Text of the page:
MARINElife blog: Seatruck Ferries ‘Seatruck Precision’ and 'Clipper Performance' Heysham-Warrenpoint 7-8 November 2019

Carol Farmer-Wright, Research Surveyor for MARINElife
Weather: Outbound: Cloudy with persistent rain; Visibility moderate; Sea State 3-7; Wind ENE-NE force 5 to 7; Inbound: Sunny; Visibility good; Sea state 3-4; Wind NE-N force 5 to 3

Summary of sightings:

Cetaceans and Seals:
Harbour Porpoise Phocoena phocoena 4
Grey Seal Halichoerus grypus 6

Red-throated Diver Gavia stellata 2
Common Scoter Melanitta nigra 4
Fulmar Fulmarus glacialis 6
European Storm Petrel Hydrobates pelagicus 1
Gannet Morus bassanus 8
Shag Phalacrocorax aristotelis 115
Great Skua Stercorarius skua 1
Black-headed Gull Chroicocephalus ridibundus 5
Common Gull Larus canus 2
Herring Gull Larus argentatus 288
Great Black-backed Gull Larus marinus 39
Lesser Black-backed Gull Larus fuscus 2
Little Gull Hydrocoloeus minutus 5
Kittiwake Rissa tridactyla 767
Guillemot Uria aalge 514
Razorbill Alca torda 29
Diver sp. 2
Larus sp. 645
Auk sp. 131

Terrestrial Birds:
Dark-bellied Brent Goose Branta bernicla bernicla 20
Buzzard Buteo buteo 1
Carrion Crow Corvus corone 17
Starling Sturnus vulgaris 2
Goose sp. 10

The Performance from the PrecisionDay 1 - Many shades of Grey

I woke up to a cool, breezy, rainy November day and made my way down to Heysham port for the morning sailing to Warrenpoint. The shore team quickly issued me with my boarding pass and drove me onto the Seatruck Precision, where I was given a tasty cooked breakfast before ascending to the bridge to begin the outbound survey.

Within 10 minutes of surveying I recorded my first marine mammal, a Grey Seal that was observing us leaving the harbour. A while later a Great Black-backed Gull alerted me to a second seal that was eating a fish, the gull was trying to steal part of the seal's meal! Only a few birds had been seen by this time, predominately Herring Gull, Common Gull, European Shag with a couple of Red-throated Diver and Common Scoter recorded.

European Storm Petrel Rick Morris 01As we moved away from the shore numbers of Guillemot began to appear, with Kittiwake and an occasional Little Gull also seen, while there was also a special sighting of a European Storm Petrel dancing across the water. However. grey skies and rain together with the grey-green sea made some sightings difficult.

The final Grey Seal sighting of the day was a brief glimpse of an animal directly ahead of the ship, its snout briefly appearing above the waves before rapidly dropping below the sea to avoid us.

The light began to fail as the ship approached Carlingford Lough and I stopped the survey to prepare to disembark at Warrenpoint.

Day 2 - Here comes the sun

What a difference a day makes! I awoke to brilliant sunshine and made my way to Warrenpoint port to join the Seatruck Performance. The sun was shining directly down the length of Carlingford Lough which made identification of birds initially difficult, but sightings included Herring Gull, Black-headed Gull, European Shag and terrestrial birds such as Carrion Crow, Dark-bellied Brent Goose and a solitary Buzzard. A couple of Grey Seal were hauled out on a beach on the northern shore and a further one was observed bottling as we travelled towards the Irish Sea.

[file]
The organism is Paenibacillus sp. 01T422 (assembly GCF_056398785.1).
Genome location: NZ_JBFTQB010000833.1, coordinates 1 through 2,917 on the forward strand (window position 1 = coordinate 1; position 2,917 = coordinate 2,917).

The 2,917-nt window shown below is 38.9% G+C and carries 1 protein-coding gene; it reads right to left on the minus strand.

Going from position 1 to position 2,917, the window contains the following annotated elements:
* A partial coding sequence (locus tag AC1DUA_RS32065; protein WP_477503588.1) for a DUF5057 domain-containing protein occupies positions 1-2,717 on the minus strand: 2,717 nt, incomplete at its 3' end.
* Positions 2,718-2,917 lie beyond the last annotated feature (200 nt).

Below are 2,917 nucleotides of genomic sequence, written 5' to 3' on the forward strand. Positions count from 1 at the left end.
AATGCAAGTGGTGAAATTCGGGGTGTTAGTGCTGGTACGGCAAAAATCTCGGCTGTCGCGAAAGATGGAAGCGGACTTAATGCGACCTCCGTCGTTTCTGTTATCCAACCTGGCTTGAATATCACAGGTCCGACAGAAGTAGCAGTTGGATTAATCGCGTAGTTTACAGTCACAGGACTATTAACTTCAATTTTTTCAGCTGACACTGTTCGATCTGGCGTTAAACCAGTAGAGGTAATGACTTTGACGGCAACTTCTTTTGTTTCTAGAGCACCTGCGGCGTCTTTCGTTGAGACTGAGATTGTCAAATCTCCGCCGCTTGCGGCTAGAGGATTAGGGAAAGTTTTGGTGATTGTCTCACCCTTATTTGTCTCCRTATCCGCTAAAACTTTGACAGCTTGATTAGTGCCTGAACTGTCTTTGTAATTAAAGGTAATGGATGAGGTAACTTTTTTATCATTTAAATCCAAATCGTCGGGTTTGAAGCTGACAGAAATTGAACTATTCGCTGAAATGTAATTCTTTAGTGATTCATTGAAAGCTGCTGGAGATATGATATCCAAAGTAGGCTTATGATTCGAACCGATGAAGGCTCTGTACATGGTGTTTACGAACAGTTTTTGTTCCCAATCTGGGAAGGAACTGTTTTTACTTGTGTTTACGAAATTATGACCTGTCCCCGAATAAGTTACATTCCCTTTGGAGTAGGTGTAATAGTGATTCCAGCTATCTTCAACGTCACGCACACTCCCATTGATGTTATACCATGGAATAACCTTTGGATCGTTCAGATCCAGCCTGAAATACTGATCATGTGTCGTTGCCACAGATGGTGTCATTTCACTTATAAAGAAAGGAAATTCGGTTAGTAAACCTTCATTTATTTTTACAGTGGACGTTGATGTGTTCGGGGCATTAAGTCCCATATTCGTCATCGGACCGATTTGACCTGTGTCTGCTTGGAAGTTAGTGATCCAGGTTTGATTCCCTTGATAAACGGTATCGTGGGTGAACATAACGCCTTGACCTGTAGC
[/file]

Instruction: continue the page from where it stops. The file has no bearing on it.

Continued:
The Precision from the PerformanceA lighthouse is situated at the mouth of the lough to mark the skerries. These rocks are used by seals to haul out on at low tide, but this morning's high tide meant that the seals were absent, and only European Shag and Great Black-backed Gull were evident.

The sea-state started to increase as we left the lough to a level that could make marine mammal sightings difficult. So, when I saw two splashes close to the ship that were inconsistent with the waves I kept watching and observed two animals moving away from the ship sub-surface. Their behaviour suggested Harbour Porpoise and I followed their path seeing splashes four times before I lost them. I was expecting that to be the best sighting owing to the sea conditions, but I was soon proved wrong as a female Harbour Porpoise accompanying a juvenile appeared ten minutes later, the dorsal fins and roll of both animals seen clearly.

More birds were evident than the previous day, and as we neared the Isle of Man we encountered the first of 5 aggregations of feeding birds. These feeding groups were comprised of auk species, predominantly Guillemot, together with Kittiwake, Herring Gull and the occasional Great Black-backed Gull. Despite looking closely, I was unable to see any cetaceans amongst them.

As we near Heysham the ship passes between a gas field and a large wind farm. Here, many auks and Kittiwake were recorded resting and prospecting for food to the south of the wind farm suggesting that there was a food source present.

The light started to fail as we approach Heysham and I closed the survey to enjoy a good scampi and chip meal before leaving the ship and making my way home.

I'd like to thank Seatruck Ferries for enabling us to survey on their ships. My thanks also go to both Captain Tuuling and Captain Broughton and their respective officers and crew for making me feel so welcome aboard their vessels and to both the shore teams for their help in boarding.

Carol Farmer-Wright, Research Surveyor for MARINElife (Registered Charity No. 1110884; Registered Company No. 5057367)

The Performance from the Precision Photo: Carol Farmer-Wright
European Storm Petrel Photo: Rick Morris
The Precision from the Performance Photo: Carol Farmer-Wright